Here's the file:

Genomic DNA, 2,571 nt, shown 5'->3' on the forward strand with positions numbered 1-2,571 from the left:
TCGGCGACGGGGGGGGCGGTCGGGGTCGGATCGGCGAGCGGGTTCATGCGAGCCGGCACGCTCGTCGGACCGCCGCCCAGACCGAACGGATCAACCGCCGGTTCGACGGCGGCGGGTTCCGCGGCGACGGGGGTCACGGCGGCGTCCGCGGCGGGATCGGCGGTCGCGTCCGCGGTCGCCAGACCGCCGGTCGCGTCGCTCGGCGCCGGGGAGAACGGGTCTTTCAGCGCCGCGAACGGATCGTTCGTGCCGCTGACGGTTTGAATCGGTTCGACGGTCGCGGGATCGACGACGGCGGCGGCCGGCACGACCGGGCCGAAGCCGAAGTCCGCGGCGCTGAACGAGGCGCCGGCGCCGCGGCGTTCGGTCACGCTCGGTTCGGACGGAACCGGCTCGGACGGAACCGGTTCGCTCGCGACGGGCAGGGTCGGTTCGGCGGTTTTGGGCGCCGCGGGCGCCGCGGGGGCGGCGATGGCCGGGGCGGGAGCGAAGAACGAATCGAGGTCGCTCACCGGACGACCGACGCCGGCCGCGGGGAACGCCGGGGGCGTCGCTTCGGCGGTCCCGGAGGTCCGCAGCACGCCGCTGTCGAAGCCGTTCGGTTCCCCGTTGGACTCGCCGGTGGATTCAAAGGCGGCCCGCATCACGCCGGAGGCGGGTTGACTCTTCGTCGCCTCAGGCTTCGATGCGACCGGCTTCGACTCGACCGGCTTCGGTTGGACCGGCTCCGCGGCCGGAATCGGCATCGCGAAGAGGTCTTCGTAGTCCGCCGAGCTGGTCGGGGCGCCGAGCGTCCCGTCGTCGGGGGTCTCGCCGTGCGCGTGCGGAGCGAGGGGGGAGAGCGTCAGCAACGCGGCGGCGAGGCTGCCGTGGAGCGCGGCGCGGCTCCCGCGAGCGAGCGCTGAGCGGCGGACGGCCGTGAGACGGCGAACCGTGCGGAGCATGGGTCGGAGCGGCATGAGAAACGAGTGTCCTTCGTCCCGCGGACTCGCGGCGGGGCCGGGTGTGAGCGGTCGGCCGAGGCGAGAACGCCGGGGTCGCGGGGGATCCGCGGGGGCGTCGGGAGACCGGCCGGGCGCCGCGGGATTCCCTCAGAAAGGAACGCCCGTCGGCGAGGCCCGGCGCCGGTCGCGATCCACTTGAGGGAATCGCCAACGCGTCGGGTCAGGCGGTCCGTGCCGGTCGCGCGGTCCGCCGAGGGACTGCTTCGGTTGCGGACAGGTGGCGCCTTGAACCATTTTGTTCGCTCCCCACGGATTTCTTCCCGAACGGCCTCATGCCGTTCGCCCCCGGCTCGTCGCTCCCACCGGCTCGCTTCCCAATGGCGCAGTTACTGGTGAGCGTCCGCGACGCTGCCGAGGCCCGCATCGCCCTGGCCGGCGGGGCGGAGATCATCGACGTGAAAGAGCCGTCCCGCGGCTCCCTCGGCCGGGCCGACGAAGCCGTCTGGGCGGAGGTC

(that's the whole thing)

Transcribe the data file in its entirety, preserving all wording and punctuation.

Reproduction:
Genomic DNA, 2,571 nt, shown 5'->3' on the forward strand with positions numbered 1-2,571 from the left:
TCGGCGACGGGGGGGGCGGTCGGGGTCGGATCGGCGAGCGGGTTCATGCGAGCCGGCACGCTCGTCGGACCGCCGCCCAGACCGAACGGATCAACCGCCGGTTCGACGGCGGCGGGTTCCGCGGCGACGGGGGTCACGGCGGCGTCCGCGGCGGGATCGGCGGTCGCGTCCGCGGTCGCCAGACCGCCGGTCGCGTCGCTCGGCGCCGGGGAGAACGGGTCTTTCAGCGCCGCGAACGGATCGTTCGTGCCGCTGACGGTTTGAATCGGTTCGACGGTCGCGGGATCGACGACGGCGGCGGCCGGCACGACCGGGCCGAAGCCGAAGTCCGCGGCGCTGAACGAGGCGCCGGCGCCGCGGCGTTCGGTCACGCTCGGTTCGGACGGAACCGGCTCGGACGGAACCGGTTCGCTCGCGACGGGCAGGGTCGGTTCGGCGGTTTTGGGCGCCGCGGGCGCCGCGGGGGCGGCGATGGCCGGGGCGGGAGCGAAGAACGAATCGAGGTCGCTCACCGGACGACCGACGCCGGCCGCGGGGAACGCCGGGGGCGTCGCTTCGGCGGTCCCGGAGGTCCGCAGCACGCCGCTGTCGAAGCCGTTCGGTTCCCCGTTGGACTCGCCGGTGGATTCAAAGGCGGCCCGCATCACGCCGGAGGCGGGTTGACTCTTCGTCGCCTCAGGCTTCGATGCGACCGGCTTCGACTCGACCGGCTTCGGTTGGACCGGCTCCGCGGCCGGAATCGGCATCGCGAAGAGGTCTTCGTAGTCCGCCGAGCTGGTCGGGGCGCCGAGCGTCCCGTCGTCGGGGGTCTCGCCGTGCGCGTGCGGAGCGAGGGGGGAGAGCGTCAGCAACGCGGCGGCGAGGCTGCCGTGGAGCGCGGCGCGGCTCCCGCGAGCGAGCGCTGAGCGGCGGACGGCCGTGAGACGGCGAACCGTGCGGAGCATGGGTCGGAGCGGCATGAGAAACGAGTGTCCTTCGTCCCGCGGACTCGCGGCGGGGCCGGGTGTGAGCGGTCGGCCGAGGCGAGAACGCCGGGGTCGCGGGGGATCCGCGGGGGCGTCGGGAGACCGGCCGGGCGCCGCGGGATTCCCTCAGAAAGGAACGCCCGTCGGCGAGGCCCGGCGCCGGTCGCGATCCACTTGAGGGAATCGCCAACGCGTCGGGTCAGGCGGTCCGTGCCGGTCGCGCGGTCCGCCGAGGGACTGCTTCGGTTGCGGACAGGTGGCGCCTTGAACCATTTTGTTCGCTCCCCACGGATTTCTTCCCGAACGGCCTCATGCCGTTCGCCCCCGGCTCGTCGCTCCCACCGGCTCGCTTCCCAATGGCGCAGTTACTGGTGAGCGTCCGCGACGCTGCCGAGGCCCGCATCGCCCTGGCCGGCGGGGCGGAGATCATCGACGTGAAAGAGCCGTCCCGCGGCTCCCTCGGCCGGGCCGACGAAGCCGTCTGGGCGGAGGTC